U.S. labor markets are relatively tight and may put upward pressure on inflation, St. Louis Federal Reserve President James Bullard said on Thursday.
"By nearly any metric, U.S. labor markets are at or beyond full employment," Bullard said in an OMFIF lecture in Singapore.
"In short, labor markets are relatively tight," he said. "This may put upward pressure on inflation going forward."
Bullard noted that there was a divergence between the financial market's expectations for U.S. interest rate rises and the median projections among Fed policymakers.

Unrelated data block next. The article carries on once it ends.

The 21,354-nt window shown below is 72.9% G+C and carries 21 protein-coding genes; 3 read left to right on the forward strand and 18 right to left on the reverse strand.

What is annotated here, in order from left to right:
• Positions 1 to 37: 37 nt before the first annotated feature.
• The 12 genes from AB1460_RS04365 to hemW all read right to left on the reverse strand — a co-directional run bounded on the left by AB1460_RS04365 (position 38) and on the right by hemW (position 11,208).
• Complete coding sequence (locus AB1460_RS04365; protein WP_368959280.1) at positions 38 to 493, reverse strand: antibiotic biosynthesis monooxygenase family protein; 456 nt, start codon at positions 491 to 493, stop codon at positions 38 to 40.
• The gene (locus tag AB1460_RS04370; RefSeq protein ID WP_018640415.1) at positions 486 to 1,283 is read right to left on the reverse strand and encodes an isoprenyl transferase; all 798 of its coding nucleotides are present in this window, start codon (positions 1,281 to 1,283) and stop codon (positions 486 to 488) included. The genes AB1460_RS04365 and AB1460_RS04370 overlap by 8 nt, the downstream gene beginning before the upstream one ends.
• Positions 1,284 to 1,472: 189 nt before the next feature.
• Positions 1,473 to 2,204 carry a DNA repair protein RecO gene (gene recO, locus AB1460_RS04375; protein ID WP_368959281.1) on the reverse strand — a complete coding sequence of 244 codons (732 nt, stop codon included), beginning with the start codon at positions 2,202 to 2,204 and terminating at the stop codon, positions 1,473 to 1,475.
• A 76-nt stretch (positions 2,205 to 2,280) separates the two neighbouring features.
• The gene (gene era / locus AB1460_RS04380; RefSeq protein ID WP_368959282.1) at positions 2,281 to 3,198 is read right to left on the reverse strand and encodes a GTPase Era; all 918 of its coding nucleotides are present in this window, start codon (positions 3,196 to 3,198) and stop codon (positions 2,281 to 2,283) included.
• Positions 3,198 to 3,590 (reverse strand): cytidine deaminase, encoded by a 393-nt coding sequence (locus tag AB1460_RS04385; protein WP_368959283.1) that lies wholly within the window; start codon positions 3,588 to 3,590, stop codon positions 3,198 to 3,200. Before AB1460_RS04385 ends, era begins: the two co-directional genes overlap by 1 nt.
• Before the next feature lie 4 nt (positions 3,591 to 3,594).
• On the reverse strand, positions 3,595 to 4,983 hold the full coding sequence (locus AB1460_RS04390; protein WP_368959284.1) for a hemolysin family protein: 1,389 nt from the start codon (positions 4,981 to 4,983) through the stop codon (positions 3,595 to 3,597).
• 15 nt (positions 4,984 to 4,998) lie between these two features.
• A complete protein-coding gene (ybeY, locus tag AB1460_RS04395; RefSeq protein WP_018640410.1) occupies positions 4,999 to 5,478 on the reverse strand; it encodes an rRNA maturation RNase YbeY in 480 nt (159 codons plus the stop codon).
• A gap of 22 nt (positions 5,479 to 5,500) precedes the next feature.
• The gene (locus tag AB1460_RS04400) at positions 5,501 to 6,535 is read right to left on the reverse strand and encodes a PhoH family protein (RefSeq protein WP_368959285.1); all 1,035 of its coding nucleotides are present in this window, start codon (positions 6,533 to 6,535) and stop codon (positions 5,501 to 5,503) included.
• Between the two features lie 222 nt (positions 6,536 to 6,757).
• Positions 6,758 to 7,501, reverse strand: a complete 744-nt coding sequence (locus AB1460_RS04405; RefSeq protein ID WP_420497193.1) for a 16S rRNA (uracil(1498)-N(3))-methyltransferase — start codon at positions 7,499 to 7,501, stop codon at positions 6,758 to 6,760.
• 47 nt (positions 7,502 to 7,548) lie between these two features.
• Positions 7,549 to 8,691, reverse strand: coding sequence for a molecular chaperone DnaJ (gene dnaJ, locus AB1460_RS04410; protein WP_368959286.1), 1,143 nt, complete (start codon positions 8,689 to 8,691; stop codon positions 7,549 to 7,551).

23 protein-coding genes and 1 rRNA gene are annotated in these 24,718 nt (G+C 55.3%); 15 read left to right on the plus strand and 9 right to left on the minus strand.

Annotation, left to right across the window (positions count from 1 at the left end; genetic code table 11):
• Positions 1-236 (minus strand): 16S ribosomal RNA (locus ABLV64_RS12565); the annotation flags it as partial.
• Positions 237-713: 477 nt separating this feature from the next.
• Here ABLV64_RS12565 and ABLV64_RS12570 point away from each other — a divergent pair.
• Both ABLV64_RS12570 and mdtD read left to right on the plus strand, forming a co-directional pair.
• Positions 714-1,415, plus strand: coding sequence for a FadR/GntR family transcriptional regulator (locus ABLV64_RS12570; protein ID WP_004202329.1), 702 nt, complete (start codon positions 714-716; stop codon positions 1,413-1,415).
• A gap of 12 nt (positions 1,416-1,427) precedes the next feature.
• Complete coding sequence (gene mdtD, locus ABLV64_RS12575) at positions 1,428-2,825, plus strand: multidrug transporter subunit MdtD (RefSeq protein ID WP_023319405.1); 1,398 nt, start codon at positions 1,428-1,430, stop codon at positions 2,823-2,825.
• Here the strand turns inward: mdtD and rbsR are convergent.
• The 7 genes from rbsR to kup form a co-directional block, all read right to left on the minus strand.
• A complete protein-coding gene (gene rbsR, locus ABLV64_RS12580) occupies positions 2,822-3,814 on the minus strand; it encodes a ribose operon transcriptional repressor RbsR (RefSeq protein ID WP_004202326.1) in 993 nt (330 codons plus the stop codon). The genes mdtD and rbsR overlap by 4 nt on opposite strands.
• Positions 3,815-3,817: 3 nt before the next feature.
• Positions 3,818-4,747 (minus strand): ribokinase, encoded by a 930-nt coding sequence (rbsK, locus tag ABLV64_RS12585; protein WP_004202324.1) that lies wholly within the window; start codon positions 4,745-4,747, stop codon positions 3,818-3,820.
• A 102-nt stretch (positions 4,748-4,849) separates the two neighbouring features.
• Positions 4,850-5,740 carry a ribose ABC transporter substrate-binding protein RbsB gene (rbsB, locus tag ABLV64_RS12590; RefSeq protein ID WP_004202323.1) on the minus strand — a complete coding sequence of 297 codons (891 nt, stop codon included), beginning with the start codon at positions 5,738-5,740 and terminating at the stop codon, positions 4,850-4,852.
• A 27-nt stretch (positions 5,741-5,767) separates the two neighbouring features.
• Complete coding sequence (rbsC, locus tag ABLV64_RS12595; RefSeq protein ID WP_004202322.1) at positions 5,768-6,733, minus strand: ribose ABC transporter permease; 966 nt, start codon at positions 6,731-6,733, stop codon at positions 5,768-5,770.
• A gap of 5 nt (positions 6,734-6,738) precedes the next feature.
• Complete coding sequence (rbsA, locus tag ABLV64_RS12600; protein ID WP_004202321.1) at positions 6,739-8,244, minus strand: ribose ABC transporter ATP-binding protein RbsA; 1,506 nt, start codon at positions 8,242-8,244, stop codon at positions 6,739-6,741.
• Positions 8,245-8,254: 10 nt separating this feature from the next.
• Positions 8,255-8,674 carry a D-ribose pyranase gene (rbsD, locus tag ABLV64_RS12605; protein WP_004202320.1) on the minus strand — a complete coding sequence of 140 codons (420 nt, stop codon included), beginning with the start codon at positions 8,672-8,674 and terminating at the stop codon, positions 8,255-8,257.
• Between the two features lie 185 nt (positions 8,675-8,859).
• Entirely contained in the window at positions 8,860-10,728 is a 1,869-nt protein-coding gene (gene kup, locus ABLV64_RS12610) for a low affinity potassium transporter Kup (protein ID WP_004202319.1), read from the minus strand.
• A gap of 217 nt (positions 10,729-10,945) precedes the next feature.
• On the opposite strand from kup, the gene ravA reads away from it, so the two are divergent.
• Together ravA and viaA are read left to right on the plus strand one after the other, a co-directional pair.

"The FOMC has laid out, via the Summary of Economic Projections (SEP), a data-dependent 'slow normalization,' whereby the nominal policy rate would gradually rise over the next several years provided the economy evolves as expected," he said.
"Market-based forecasts of FOMC policy, in contrast, envision 'almost no normalization,' whereby the policy rate would be changed only a few times in the next several years," Bullard said.
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